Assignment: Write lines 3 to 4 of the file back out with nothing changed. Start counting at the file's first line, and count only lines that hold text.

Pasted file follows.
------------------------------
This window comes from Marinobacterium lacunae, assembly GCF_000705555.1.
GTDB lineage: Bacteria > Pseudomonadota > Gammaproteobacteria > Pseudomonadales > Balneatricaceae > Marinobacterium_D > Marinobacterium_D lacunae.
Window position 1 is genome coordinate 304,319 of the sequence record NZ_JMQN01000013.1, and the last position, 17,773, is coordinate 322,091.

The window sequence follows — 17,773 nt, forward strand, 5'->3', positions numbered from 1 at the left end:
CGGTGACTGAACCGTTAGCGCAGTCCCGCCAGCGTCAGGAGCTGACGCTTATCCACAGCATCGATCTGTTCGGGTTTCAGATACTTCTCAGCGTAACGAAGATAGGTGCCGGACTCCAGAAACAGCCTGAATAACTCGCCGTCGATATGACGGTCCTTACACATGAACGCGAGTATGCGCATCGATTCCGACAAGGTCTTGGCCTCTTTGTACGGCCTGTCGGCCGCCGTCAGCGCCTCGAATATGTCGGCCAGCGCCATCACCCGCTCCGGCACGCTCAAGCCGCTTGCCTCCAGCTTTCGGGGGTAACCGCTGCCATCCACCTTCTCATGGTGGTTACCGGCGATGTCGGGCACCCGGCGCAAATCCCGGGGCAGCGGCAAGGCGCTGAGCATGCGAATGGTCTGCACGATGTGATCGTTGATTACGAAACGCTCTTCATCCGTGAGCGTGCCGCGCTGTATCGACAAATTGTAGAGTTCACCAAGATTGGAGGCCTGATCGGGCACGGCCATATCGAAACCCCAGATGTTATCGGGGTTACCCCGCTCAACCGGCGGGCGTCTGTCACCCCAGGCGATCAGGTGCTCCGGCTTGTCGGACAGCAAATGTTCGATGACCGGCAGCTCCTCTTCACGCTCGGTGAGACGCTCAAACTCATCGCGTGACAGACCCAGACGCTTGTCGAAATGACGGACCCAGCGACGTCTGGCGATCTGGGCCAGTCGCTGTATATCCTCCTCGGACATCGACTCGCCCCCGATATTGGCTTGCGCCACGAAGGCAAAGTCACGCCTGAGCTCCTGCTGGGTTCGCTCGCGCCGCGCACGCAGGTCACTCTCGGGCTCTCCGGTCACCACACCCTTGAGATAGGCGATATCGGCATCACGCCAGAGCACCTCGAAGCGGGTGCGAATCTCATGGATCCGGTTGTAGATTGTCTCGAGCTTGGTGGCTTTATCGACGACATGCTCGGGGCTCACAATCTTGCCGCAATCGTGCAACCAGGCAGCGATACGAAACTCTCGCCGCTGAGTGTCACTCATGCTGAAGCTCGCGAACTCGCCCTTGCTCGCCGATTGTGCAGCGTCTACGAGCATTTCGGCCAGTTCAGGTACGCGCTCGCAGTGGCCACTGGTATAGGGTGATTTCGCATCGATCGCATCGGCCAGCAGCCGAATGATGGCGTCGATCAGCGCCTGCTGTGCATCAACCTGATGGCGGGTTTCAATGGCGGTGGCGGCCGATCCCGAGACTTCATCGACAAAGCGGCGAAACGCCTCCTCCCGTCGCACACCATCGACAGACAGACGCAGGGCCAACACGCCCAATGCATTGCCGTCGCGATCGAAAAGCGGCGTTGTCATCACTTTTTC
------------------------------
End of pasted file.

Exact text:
Window position 1 is genome coordinate 304,319 of the sequence record NZ_JMQN01000013.1, and the last position, 17,773, is coordinate 322,091.

The window sequence follows — 17,773 nt, forward strand, 5'->3', positions numbered from 1 at the left end: